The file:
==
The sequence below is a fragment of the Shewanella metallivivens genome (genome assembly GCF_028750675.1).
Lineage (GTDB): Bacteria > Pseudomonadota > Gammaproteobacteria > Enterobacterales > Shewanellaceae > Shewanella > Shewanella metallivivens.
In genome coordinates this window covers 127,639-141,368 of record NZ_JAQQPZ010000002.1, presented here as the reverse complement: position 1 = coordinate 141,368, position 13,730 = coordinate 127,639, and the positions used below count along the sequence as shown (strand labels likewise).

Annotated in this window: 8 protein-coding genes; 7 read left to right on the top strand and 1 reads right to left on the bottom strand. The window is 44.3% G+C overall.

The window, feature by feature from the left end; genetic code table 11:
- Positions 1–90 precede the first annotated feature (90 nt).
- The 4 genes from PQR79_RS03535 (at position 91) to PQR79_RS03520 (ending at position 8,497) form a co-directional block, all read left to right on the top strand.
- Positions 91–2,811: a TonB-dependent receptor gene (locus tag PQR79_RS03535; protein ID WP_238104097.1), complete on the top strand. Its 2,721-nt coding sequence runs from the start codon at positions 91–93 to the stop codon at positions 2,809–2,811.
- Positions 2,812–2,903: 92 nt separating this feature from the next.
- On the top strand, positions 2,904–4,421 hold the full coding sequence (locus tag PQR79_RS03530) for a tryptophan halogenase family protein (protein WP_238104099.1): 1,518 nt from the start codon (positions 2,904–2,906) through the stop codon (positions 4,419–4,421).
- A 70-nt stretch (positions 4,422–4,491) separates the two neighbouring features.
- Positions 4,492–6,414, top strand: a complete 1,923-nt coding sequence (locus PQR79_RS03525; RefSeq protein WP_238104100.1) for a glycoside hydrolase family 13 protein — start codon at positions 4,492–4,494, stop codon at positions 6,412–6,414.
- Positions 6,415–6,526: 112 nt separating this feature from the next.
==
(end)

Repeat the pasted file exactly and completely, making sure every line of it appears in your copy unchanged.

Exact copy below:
The sequence below is a fragment of the Shewanella metallivivens genome (genome assembly GCF_028750675.1).
Lineage (GTDB): Bacteria > Pseudomonadota > Gammaproteobacteria > Enterobacterales > Shewanellaceae > Shewanella > Shewanella metallivivens.
In genome coordinates this window covers 127,639-141,368 of record NZ_JAQQPZ010000002.1, presented here as the reverse complement: position 1 = coordinate 141,368, position 13,730 = coordinate 127,639, and the positions used below count along the sequence as shown (strand labels likewise).

Annotated in this window: 8 protein-coding genes; 7 read left to right on the top strand and 1 reads right to left on the bottom strand. The window is 44.3% G+C overall.

The window, feature by feature from the left end; genetic code table 11:
- Positions 1–90 precede the first annotated feature (90 nt).
- The 4 genes from PQR79_RS03535 (at position 91) to PQR79_RS03520 (ending at position 8,497) form a co-directional block, all read left to right on the top strand.
- Positions 91–2,811: a TonB-dependent receptor gene (locus tag PQR79_RS03535; protein ID WP_238104097.1), complete on the top strand. Its 2,721-nt coding sequence runs from the start codon at positions 91–93 to the stop codon at positions 2,809–2,811.
- Positions 2,812–2,903: 92 nt separating this feature from the next.
- On the top strand, positions 2,904–4,421 hold the full coding sequence (locus tag PQR79_RS03530) for a tryptophan halogenase family protein (protein WP_238104099.1): 1,518 nt from the start codon (positions 2,904–2,906) through the stop codon (positions 4,419–4,421).
- A 70-nt stretch (positions 4,422–4,491) separates the two neighbouring features.
- Positions 4,492–6,414, top strand: a complete 1,923-nt coding sequence (locus PQR79_RS03525; RefSeq protein WP_238104100.1) for a glycoside hydrolase family 13 protein — start codon at positions 4,492–4,494, stop codon at positions 6,412–6,414.
- Positions 6,415–6,526: 112 nt separating this feature from the next.